There is nothing to fear… except the minds of our AHWA writers! Get a piece of it this month with a collection of scary spectre stories from Robert Hood and some good advice from Bethaney Nielsen – Don’t Play with Dead Things! Also, get into some devilish short stories. Enjoy your April edition of Sinister Reads.
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***Call for Submissions***
At The Edge
Editors: Dan Rabarts and Lee Murray
Publisher*: Paper Road Press (Wellington, NZ)
Release date: Subs open April 3rd through July 31st
At the Edge, an anthology of stories about the edge of civilisation, the fringe of reason, the border of physical reality, by writers from the edges of the earth.
What we’re looking for:
Original science fiction, fantasy and horror from Aotearoa New Zealand and Australia. No reprints, please. The editors especially enjoy dark, twisted stories; however, they are not looking for stories with gratuitous gore and/or explicit sexual content.
Stories with some connection to Aotearoa/New Zealand, Australia, and the South Pacific are preferred, as are stories which celebrate diversity and inclusiveness.
Interpret the theme of At The Edge however you like. So long as we can pick up the thread, we’ll be happy.
What we’re paying:
Remuneration is via two fixed rates; for stories between 3000-4999 words the payment is NZ$30 plus a print copy of the anthology. For stories over 5000 words, we will pay NZ$50 plus a print copy of the anthology. There is no word limit, you can write as many words as you want, but the maximum payment is NZ$50 plus a print copy of the book. Stories over 10,000 words are unlikely to make the cut.
Payment is for first worldwide publishing rights (digital and print), exclusive for one year. We reserve the right to run a crowdfunding event in order to extend the print run, but contributing authors will receive this payment regardless of whether the campaign is successful or not.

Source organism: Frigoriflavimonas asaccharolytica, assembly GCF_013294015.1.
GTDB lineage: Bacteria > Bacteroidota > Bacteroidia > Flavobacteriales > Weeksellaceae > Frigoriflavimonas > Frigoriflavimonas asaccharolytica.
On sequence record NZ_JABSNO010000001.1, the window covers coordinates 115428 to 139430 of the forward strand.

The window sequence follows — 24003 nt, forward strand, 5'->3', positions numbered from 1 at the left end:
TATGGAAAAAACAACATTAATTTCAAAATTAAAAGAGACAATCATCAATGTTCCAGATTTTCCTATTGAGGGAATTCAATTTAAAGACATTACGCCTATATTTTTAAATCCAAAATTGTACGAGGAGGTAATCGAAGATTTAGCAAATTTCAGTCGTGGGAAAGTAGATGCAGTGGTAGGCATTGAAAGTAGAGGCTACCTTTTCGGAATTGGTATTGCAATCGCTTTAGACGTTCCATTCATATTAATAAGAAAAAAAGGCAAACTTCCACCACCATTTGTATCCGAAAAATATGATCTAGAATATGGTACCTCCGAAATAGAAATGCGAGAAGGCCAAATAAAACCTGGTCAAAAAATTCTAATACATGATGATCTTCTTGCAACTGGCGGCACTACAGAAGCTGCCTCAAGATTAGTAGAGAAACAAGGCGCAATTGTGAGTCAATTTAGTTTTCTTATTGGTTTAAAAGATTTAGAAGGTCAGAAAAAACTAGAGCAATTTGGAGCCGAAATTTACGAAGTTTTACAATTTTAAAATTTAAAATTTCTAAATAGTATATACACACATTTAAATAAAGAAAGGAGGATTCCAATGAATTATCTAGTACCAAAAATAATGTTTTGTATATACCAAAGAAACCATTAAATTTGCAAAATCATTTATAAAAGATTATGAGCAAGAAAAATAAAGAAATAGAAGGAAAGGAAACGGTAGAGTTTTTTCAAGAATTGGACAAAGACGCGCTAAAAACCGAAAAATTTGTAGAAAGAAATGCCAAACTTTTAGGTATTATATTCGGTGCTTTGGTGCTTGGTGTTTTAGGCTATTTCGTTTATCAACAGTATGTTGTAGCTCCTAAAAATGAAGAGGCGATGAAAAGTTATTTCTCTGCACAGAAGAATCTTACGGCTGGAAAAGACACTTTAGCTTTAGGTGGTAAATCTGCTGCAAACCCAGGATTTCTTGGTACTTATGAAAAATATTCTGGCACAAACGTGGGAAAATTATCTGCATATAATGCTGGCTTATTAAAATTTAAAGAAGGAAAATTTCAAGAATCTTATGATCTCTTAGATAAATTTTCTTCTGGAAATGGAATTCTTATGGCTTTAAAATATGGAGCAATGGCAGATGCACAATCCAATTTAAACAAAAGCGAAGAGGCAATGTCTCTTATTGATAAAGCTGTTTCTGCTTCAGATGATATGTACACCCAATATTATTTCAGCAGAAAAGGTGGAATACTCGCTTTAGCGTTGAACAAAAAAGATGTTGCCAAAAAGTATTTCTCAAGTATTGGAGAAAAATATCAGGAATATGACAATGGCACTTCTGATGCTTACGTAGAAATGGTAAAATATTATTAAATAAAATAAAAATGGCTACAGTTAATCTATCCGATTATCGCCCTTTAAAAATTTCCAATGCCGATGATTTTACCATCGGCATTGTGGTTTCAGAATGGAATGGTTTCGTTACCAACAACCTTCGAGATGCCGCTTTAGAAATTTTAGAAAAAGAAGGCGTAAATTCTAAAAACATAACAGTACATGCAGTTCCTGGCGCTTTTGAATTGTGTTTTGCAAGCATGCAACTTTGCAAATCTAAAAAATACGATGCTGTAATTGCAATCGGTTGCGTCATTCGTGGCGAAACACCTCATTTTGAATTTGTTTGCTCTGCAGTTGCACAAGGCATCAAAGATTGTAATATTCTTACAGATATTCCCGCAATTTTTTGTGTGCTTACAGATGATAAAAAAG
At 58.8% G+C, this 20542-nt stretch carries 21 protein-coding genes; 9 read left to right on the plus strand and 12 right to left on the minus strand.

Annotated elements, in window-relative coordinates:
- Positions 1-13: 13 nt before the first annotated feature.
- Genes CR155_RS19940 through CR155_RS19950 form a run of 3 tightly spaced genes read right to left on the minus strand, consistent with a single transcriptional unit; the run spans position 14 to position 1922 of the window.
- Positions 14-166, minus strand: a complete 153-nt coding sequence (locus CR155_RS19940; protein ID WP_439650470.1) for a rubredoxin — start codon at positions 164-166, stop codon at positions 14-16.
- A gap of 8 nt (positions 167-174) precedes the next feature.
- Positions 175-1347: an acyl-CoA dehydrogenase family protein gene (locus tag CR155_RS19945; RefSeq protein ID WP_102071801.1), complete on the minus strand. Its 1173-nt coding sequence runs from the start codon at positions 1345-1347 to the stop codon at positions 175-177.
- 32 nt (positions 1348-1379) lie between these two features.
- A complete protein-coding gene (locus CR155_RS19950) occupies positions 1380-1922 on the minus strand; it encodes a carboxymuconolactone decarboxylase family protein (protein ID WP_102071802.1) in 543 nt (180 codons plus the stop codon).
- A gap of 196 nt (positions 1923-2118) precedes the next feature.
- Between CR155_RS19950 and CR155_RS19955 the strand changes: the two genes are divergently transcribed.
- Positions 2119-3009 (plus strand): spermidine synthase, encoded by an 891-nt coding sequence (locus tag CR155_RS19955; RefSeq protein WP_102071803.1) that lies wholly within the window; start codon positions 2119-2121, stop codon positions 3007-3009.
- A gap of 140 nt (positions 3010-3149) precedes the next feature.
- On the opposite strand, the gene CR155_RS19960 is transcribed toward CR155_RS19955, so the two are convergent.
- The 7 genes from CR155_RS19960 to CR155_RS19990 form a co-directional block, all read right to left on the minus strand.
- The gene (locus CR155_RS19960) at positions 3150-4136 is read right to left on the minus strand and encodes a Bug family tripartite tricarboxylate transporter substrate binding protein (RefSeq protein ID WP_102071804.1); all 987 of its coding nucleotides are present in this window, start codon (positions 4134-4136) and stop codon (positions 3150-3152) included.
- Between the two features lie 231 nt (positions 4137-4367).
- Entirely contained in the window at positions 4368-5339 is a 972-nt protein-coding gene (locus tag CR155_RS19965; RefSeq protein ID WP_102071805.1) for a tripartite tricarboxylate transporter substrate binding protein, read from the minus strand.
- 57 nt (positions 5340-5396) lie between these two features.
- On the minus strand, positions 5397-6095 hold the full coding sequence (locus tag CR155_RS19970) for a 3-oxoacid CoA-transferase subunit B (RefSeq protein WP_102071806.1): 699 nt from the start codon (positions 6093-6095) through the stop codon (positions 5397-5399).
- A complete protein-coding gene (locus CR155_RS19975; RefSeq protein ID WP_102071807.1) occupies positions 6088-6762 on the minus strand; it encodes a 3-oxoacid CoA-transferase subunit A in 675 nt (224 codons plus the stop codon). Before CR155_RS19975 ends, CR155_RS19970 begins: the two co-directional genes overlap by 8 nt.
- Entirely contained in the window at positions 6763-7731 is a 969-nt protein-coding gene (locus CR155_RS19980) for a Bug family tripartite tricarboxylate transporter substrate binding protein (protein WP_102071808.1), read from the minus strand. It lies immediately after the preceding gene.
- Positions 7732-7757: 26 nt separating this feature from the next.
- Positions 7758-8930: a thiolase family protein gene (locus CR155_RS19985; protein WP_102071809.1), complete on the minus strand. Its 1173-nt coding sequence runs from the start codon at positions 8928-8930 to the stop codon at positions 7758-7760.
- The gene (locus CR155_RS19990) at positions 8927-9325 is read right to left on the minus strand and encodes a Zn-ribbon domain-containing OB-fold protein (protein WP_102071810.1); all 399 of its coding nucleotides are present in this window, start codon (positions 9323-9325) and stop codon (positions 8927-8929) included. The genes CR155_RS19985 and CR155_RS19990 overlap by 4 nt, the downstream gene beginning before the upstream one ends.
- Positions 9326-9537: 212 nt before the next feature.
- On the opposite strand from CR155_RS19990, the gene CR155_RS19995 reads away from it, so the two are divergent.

No simultaneous submissions. Multiple submissions are OK, but we are unlikely to publish more than two stories by any one author.
For more details and to submit your work, click HERE.
AHWA Members Critique Groups
Don’t forget about out short story critique group and the writer’s workshop that is open to all members of the AHWA. That’s right – novels, novellas, short stories – all are invited to participate. Membership to both groups is open to members of the AHWA by invitation only.
If you are interested in taking part in either of these two groups, you need to join the AHWA today, and check out all the other exciting opportunities, you as an author, are currently missing out on. There are tips on writing, how to get published, competitions, group forums and so much more.
Check out the Australian Horror Writer’s Association web-site today and become a member.
- Film, magazine, and book releases will be posted in the main timeline, as will announcements about any other horror-based news item.
- Businesses and other ongoing concerns will be under the static pages, as will horror events throughout Australia.
Author: Robert Hood
Illustrated by: Nick Stathopoulos
Published by: IFWG Publishing Australia
ISBN no.: 978-1-925148-65-7 (single volume hardback); 978-1-925148-66-4 (Volume 1, trade paperback); 978-1-925148-67-1 (Volume 2, trade paperback).
RRP: AUS$49.99 (inc. postage) / limited edition HC AUS$75 (inc. postage) / trade paperback volume 1: AUS$33.99 (inc. postage). Single volume ebook: AUS$10.99 / trade paperback Vol. 1: AUS$7.80.
Release date: April/May 2015
Available in print HERE .
Peripheral Visions is a unique reference collection that includes all of acclaimed dark fantasy writer Robert Hood’s 44 ghost stories to date, three of them especially written for this volume. These memorable tales display Hood’s uncanny ability to make the fantastic real, to embrace weirdness and create human characters whose lives – both inner and outer – haunted by mortality, are laid bare and revealed to be our own worst nightmares. Ranging from melancholy reflection on life and death, through disquieting tales of dark humour and vengeance, to chilling visions of ghostly apocalypse. Hood’s stories are sure to draw you into a terrifying world that in the end is revealed to be irrefutably our own. Though many of these stories draw on the traditions of the past, they are far from traditional in approach. As you turn each page remember this: not everything here is as it seems. There’s always something more, barely glimpsed, out there on the periphery. In the single volume HC and ebook editions, each section has an evocative, disturbing illustration by noted artist, Nick Stathopoulos, who also designed the covers.